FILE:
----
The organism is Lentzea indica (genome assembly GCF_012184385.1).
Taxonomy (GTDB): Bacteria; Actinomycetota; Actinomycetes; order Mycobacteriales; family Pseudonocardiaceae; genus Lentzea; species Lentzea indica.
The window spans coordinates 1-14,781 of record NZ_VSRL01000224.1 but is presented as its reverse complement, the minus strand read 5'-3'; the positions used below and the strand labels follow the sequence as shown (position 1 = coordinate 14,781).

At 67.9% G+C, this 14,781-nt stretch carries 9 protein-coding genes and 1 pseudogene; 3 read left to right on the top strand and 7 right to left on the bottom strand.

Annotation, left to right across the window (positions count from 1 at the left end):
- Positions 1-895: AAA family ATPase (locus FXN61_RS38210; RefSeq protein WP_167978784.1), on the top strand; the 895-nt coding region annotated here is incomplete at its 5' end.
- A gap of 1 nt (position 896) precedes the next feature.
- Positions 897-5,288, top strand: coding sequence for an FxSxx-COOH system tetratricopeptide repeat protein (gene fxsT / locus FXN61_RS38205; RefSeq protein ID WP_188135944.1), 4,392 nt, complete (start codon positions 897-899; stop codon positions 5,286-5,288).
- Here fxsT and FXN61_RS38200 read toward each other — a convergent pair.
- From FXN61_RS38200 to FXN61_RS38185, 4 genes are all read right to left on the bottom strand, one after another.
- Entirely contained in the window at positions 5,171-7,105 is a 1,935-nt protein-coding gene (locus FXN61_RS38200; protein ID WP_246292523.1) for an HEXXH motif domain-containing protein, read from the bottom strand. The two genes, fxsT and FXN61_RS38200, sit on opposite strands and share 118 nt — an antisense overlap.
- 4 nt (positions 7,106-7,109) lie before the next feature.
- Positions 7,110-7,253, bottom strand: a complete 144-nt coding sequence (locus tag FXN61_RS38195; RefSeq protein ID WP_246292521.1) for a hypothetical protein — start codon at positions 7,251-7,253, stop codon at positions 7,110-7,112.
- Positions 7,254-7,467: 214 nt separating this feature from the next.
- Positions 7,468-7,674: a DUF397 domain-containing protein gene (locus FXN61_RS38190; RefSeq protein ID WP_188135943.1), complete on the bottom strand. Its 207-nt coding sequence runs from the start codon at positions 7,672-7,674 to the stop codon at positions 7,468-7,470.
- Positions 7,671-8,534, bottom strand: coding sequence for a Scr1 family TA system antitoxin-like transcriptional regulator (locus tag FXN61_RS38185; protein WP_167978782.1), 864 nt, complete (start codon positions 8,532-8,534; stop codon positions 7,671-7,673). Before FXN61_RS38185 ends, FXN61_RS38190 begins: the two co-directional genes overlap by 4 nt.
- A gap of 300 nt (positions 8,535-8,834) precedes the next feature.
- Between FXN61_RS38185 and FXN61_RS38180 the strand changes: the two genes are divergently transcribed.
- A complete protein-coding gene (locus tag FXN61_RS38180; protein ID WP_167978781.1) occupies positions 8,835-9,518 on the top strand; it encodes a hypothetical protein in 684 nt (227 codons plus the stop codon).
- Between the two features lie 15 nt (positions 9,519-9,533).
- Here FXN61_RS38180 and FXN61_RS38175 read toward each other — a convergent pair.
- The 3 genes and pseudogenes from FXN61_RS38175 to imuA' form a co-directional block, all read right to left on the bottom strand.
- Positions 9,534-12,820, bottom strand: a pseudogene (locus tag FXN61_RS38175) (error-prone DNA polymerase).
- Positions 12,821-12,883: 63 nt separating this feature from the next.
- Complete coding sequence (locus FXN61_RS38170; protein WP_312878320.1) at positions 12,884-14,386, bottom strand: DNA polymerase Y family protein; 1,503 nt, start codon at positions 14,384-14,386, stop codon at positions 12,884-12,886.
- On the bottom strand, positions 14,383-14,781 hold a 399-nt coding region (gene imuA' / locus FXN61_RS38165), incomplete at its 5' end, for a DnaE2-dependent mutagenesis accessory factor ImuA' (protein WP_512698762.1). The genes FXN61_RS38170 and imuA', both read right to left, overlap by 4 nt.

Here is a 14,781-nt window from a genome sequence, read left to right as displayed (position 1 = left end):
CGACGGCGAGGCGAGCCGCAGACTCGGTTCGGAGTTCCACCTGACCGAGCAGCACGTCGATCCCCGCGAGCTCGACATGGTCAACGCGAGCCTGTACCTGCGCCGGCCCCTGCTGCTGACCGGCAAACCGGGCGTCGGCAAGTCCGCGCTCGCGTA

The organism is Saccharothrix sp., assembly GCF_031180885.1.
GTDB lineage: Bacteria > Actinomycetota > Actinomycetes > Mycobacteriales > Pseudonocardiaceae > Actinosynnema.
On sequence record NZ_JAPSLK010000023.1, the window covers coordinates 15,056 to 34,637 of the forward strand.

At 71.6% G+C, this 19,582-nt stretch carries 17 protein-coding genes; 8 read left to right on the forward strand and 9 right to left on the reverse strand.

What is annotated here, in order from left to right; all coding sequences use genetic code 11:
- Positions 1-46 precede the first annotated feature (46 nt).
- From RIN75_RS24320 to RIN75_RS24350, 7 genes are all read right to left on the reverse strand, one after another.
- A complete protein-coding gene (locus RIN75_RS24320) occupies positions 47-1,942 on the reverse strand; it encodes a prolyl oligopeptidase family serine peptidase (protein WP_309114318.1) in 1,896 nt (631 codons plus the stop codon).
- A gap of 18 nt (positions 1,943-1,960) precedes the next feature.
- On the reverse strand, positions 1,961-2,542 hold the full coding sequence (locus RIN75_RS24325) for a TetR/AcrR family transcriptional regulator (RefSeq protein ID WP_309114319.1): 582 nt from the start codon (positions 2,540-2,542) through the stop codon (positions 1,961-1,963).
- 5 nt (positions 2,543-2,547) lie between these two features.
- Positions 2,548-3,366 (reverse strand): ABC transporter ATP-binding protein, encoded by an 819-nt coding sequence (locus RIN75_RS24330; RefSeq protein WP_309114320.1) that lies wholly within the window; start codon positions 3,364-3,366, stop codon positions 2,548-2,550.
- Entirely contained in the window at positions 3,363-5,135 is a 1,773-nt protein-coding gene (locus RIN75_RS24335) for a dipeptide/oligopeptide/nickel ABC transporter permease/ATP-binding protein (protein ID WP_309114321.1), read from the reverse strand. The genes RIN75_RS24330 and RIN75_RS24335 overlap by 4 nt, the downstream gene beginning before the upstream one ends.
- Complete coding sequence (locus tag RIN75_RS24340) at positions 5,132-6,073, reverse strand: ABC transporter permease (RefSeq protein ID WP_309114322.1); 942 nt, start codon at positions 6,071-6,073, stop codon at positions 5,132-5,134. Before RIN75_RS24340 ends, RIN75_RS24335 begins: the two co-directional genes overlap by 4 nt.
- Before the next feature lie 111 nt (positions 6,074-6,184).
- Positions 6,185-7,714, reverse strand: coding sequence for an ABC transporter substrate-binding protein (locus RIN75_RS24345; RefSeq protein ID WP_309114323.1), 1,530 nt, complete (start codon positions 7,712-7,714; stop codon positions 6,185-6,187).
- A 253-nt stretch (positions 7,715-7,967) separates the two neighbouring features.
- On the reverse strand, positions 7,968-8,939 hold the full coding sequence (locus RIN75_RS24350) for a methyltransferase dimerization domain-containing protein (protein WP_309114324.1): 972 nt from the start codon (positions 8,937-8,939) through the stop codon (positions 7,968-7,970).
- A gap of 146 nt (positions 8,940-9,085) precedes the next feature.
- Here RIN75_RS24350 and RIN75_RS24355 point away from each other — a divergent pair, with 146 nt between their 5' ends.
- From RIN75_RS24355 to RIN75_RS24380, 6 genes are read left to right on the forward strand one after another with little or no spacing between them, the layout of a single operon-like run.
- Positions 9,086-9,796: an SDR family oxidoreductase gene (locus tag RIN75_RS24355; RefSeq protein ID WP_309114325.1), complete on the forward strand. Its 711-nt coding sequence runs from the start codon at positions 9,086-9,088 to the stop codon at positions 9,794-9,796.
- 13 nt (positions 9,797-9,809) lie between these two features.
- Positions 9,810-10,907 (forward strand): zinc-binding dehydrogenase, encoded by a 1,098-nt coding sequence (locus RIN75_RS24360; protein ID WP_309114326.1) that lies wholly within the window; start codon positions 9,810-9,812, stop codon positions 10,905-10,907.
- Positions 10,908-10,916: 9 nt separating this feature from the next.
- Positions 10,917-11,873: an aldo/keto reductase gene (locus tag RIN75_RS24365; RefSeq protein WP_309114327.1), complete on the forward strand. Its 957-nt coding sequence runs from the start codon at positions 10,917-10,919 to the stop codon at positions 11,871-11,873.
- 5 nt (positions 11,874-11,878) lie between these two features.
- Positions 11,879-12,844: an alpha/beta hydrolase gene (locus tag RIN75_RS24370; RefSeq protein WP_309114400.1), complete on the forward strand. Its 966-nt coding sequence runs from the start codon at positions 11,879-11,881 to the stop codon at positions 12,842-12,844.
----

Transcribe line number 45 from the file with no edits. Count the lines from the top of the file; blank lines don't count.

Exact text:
- A 253-nt stretch (positions 7,715-7,967) separates the two neighbouring features.